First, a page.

The advertisers in this directory confess Jesus Christ as Lord and Savior, demonstrate their faith through active involvement in a local Christian church, and commit to operate their businesses according to Biblical principles. These advertisers are desiring to represent Christ by serving you.

Which is really going to matter a lot when you need a plumber in the middle of the night.

Some of the businesses are what you might expect: the biggest section is churches, and you’ve got your share of Christian bookstores, “pregnancy help centers,” and funeral directors. But you can also find yourself a Christian piano teacher, exterminator, or caterer (and I thought religion only matters when you’re catering for Muslims or Jews). While Kustom Air Heating & Cooling makes no mention of Jesus in its ad, which features a snowflake, the sun, and an air conditioning unit, Rosemarie Welch advertises her law practice as “Integrating Christian Teachings Into The Practice of Law” (her caps). She seems to specialize in family issues, especially related to adoption--and we can imagine where that specialization came from.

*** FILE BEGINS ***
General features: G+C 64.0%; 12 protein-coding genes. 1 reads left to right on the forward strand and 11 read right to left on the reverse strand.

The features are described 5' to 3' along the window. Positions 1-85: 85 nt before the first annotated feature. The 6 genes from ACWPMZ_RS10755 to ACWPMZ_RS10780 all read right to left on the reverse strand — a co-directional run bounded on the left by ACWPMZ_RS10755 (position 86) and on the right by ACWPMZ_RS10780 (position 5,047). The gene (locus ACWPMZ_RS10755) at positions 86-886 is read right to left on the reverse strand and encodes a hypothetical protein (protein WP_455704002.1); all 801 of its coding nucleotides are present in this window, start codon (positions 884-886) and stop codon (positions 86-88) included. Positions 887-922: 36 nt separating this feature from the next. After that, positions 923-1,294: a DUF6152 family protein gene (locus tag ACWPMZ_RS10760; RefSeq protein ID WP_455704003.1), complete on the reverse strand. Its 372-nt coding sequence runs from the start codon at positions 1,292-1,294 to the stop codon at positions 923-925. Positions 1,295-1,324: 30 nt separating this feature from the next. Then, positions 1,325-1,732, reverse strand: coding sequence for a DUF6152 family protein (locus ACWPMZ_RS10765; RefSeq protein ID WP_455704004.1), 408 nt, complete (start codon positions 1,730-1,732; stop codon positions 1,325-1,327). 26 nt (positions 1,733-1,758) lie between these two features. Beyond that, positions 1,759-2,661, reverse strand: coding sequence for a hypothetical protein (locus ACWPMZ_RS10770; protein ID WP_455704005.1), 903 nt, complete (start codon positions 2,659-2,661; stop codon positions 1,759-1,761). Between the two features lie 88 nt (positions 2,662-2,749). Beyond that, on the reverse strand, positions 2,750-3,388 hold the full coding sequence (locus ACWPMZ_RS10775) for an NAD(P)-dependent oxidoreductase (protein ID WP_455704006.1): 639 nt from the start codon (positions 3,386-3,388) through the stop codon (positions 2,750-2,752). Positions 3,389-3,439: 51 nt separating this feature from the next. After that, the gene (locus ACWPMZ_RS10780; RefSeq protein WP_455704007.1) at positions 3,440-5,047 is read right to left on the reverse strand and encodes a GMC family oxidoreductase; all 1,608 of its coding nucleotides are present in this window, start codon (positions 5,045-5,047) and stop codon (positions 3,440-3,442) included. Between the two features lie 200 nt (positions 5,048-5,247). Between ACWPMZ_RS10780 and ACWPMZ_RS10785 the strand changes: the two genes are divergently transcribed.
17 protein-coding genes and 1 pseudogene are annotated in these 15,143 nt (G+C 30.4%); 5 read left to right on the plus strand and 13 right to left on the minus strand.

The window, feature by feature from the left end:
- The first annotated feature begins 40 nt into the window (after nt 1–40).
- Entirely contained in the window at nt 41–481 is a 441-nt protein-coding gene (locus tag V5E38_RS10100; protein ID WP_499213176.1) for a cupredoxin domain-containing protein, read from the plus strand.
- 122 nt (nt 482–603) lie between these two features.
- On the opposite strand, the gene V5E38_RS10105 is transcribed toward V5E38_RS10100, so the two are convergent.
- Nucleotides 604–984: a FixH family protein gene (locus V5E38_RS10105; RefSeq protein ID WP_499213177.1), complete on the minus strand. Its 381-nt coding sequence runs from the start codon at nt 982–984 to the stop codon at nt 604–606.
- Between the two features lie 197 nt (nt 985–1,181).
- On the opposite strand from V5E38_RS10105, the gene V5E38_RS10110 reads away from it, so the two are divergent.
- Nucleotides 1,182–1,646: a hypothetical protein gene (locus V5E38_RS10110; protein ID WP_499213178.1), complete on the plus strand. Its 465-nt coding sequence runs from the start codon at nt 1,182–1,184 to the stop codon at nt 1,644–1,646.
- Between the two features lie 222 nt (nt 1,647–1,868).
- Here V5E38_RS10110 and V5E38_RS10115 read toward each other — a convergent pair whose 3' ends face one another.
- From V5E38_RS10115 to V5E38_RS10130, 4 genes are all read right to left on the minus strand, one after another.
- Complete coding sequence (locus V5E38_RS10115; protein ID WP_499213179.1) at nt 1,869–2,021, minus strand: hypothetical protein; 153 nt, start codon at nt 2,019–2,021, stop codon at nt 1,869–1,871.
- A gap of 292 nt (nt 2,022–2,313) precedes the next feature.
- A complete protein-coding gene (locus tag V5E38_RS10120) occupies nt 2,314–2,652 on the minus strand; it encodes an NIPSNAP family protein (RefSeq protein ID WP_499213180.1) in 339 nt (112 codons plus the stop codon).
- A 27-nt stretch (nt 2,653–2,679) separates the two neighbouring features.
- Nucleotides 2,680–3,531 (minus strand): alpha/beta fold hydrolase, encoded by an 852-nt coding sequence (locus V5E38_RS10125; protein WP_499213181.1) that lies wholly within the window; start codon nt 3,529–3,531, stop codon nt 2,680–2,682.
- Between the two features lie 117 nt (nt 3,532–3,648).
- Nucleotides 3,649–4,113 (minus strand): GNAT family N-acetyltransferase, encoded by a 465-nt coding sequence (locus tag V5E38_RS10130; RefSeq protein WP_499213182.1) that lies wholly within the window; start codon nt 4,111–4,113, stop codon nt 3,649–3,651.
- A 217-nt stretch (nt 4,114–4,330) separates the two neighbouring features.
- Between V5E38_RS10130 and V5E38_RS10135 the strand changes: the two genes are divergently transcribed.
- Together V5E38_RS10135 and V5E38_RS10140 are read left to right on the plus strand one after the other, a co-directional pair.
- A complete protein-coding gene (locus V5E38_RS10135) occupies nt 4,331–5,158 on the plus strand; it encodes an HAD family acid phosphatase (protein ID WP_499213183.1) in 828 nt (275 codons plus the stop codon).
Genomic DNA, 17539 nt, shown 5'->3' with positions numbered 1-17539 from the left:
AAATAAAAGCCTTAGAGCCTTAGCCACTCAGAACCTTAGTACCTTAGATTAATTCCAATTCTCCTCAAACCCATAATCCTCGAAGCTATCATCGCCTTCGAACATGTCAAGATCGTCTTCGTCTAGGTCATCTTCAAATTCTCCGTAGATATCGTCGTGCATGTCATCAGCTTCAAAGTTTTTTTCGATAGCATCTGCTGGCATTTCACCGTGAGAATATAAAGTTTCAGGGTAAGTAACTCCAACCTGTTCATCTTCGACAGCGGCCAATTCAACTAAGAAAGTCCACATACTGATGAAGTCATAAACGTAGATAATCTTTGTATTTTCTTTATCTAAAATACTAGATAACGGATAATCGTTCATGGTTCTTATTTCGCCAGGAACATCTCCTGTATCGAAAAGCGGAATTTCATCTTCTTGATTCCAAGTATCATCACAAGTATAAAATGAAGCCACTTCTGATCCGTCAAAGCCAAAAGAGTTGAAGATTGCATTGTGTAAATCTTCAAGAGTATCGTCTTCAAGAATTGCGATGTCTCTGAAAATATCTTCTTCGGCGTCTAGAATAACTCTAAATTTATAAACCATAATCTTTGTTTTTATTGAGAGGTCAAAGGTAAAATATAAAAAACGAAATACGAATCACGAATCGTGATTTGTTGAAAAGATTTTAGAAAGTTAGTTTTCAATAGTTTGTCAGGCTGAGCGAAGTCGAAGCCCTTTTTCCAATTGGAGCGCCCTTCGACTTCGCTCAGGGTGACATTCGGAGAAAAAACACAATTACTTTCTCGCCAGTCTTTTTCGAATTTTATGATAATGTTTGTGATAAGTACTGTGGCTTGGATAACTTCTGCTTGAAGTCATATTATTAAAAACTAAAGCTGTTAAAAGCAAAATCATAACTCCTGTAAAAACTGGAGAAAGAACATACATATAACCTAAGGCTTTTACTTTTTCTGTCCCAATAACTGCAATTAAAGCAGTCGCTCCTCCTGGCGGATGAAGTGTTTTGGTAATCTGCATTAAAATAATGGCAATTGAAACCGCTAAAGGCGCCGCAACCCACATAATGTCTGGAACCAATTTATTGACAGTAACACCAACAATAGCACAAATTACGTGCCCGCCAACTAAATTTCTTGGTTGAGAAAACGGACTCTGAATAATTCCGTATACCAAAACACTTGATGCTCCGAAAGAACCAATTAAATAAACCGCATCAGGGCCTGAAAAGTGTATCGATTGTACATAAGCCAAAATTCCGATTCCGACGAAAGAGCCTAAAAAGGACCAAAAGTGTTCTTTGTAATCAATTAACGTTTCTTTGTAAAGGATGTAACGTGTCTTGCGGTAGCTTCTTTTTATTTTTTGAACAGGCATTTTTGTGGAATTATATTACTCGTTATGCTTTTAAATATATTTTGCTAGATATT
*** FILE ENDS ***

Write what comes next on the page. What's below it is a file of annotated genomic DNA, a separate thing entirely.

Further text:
Putting aside Christianity’s ongoing affiliation with capitalism, I’m of two minds about my newly acquired Blue Pages. On the one hand, it represents what liberals try to do all the time: organize our purchasing power to support our interests. We boycott non-union hotels, we buy fair trade coffee, we even have our own Green Pages. Why shouldn’t Christians do it too?

On the other hand, it seems like one more sign of the ominous Christianization of America, an effort not just to meet the needs of a certain group of businesses and customers, but to move toward making Christianity a criteria for all our decisions. But of course, that’s what liberals want to do too: make the country conform to their beliefs. It’s just that I agree with those beliefs.